Typical Depreciation Rate

Written by chuck ayers
  • Share
  • Tweet
  • Share
  • Pin
  • Email
Typical Depreciation Rate
High tech computer chips can take depreciation (ram w/ clipping path image by TheSupe87 from Fotolia.com)

There are three basic types of depreciation used by companies when they purchase and use capital assets (computers, filing cabinets, desks etc.) One form is known as linear or straight line depreciation, in which the cost of the asset can be written off on taxes in equal amounts over the useful life of the equipment. The second is known as the reducing or declining value deduction. There are tax and other advantages to each, depending on the circumstance of the company. The third is accelerated depreciation, which can be beneficial for a number of cash-flow and government policy reasons.

Other People Are Reading

Straight Line Method

This is an easy-to-understand concept. If a company buys a piece of equipment that costs £6,500 and has an expected useful life of 10 years, the company can write off £650 per year for each of those years in depreciation. The underlying economic logic is that the depreciation represents the rate at which an asset transfers value to the business. It's not like the filing cabinet just stops working after its period of depreciation. This is the most accepted method by most economists, businesses and the IRS.

The Declining Balance Method

This gets a little more complicated. If the company purchases the some £6,500 piece of equipment, it can be depreciated by a fixed amount but once depreciated, uses the prior period's balance to determine the amount of depreciation. Using the £6,500 declining balance method a company would take a 10 per cent deduction the first year, leaving a balance going into the second year of £5,850. In the second year, a 10 per cent deduction on the balance nets a £585 deduction leaving a value of £520. Year three, the 10 per cent depreciation nets with a deduction netting £520. In the end, the total amount of deduction will be the same but it will take 2.5 times longer to recapture the capital outlay. This method is more uncommon.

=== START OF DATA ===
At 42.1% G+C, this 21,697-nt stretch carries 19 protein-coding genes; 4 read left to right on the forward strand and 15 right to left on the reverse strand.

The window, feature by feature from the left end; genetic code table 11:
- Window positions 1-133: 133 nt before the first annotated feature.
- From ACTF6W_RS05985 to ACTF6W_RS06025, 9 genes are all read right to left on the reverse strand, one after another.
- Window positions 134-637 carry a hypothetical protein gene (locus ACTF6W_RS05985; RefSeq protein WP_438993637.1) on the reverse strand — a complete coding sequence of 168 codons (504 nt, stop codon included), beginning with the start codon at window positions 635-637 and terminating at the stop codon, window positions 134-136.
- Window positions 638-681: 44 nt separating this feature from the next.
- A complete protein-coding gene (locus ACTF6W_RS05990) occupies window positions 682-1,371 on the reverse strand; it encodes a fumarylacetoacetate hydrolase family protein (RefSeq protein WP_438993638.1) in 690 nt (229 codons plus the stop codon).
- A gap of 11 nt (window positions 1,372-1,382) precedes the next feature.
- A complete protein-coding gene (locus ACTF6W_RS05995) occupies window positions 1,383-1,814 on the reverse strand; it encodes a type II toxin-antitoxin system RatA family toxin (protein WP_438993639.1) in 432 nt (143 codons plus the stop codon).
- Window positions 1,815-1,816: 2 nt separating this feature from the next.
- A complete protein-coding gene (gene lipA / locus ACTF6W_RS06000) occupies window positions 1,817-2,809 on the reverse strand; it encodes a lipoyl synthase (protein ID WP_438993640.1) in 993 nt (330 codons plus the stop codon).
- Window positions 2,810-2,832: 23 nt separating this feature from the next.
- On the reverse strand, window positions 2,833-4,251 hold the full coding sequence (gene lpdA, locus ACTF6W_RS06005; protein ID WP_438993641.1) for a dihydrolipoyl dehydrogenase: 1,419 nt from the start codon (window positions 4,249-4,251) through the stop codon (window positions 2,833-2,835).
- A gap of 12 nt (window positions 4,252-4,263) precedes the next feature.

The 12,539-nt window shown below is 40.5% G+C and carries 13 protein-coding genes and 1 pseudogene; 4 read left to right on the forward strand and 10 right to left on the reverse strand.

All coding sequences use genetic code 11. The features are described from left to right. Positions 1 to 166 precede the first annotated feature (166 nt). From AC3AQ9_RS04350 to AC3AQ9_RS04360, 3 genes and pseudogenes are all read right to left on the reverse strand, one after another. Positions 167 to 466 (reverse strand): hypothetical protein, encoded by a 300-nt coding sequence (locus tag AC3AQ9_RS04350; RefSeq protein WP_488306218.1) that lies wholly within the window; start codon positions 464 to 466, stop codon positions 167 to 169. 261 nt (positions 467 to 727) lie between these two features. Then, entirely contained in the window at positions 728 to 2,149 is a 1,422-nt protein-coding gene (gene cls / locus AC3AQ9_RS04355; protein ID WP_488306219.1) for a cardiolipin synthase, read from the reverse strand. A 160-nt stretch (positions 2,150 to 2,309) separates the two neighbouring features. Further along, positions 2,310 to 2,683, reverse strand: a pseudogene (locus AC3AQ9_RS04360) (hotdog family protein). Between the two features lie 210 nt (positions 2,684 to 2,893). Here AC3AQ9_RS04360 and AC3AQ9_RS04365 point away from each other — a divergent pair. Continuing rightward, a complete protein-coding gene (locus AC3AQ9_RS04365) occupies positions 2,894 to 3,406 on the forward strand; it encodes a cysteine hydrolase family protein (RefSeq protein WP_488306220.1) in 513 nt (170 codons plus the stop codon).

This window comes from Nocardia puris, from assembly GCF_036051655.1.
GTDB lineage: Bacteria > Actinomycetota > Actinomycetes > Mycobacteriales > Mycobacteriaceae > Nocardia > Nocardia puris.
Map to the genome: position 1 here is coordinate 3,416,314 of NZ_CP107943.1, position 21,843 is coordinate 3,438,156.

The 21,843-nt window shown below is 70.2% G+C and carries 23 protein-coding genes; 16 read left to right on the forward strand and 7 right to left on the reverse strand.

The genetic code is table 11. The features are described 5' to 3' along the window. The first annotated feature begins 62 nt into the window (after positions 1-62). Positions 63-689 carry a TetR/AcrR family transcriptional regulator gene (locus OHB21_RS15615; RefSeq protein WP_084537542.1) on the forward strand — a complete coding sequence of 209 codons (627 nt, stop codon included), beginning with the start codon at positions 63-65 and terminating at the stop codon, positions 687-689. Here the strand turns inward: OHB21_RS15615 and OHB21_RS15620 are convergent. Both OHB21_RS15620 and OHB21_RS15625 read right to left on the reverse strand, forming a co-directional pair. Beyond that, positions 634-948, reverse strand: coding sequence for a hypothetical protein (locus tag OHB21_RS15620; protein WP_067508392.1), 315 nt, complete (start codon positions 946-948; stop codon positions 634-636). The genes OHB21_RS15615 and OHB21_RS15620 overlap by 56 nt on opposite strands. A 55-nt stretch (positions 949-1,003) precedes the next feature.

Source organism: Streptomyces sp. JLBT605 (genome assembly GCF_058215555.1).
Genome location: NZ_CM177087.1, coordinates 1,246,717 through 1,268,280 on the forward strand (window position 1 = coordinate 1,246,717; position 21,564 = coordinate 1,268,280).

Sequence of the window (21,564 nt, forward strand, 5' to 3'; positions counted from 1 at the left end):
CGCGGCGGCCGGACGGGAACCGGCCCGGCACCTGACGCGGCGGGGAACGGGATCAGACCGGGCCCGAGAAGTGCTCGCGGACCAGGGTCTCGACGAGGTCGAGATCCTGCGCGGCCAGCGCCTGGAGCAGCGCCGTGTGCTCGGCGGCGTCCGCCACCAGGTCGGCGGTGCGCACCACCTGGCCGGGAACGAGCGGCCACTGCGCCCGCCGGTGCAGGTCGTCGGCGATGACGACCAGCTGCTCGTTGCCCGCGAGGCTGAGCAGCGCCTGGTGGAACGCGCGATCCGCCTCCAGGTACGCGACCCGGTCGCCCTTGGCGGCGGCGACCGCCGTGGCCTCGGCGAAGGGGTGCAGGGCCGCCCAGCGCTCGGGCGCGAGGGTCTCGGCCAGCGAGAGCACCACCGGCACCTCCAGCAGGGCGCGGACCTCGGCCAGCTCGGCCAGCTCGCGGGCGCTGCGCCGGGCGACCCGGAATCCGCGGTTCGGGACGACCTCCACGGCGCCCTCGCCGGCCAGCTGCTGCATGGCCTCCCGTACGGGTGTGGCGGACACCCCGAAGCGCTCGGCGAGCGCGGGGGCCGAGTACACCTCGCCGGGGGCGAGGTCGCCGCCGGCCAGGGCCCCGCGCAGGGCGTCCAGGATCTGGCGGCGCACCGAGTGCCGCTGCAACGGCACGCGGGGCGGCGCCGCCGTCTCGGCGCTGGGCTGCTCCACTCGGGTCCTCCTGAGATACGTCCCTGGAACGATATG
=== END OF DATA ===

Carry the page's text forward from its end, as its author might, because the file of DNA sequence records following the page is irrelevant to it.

Accelerated Depreciation

This is allowed by law and may, depending on a company's cash flow needs, be appropriate. In this case, a company would claim greater depreciation amounts in the earlier years, thus reducing tax liability and freeing up cash flow when a company, depending on its circumstance, may find it preferential to the other two methods. An example would be to claim a 50 per cent deduction in the first year, netting a lesser tax hit, freeing up capital for other uses. Tax deferment for many companies is advantageous because it not only frees capital for reinvestment in the company but it can also free up capital for investment earning interest until taxes are due. A second benefit on the interest it earns is that it is usually taxed at a lower rate.

The IRS and Depreciation

The U.S. Tax Code (section 168(e)(1), provides a table to determine the appropriate period of time to depreciate various types of equipment. A company isn't bound to use the accelerated depreciation method but for those that want to take advantage of the opportunity, may. If you think in terms of computers or other technology that changes rapidly it might make the most sense to claim as much depreciation as possible as quickly as possible to keep up with technological advancement.

Time Value of Money

While its clear that companies may benefit from accelerated depreciation, there is no evidence that governments will realise increased income from the tax break. However, when government has an interest in encouraging growth in certain segments of the economy, it may target the industry and particular equipment for the industry to keep pace with competitors or, in some case, surpass them. A good example early in the 21st Century might be to encourage policy decisions by companies to invest in renewable energy resources.

Don't Miss

Filter:
  • All types
  • Articles
  • Slideshows
  • Videos
Sort:
  • Most relevant
  • Most popular
  • Most recent

No articles available

No slideshows available

No videos available

By using the eHow.co.uk site, you consent to the use of cookies. For more information, please see our Cookie policy.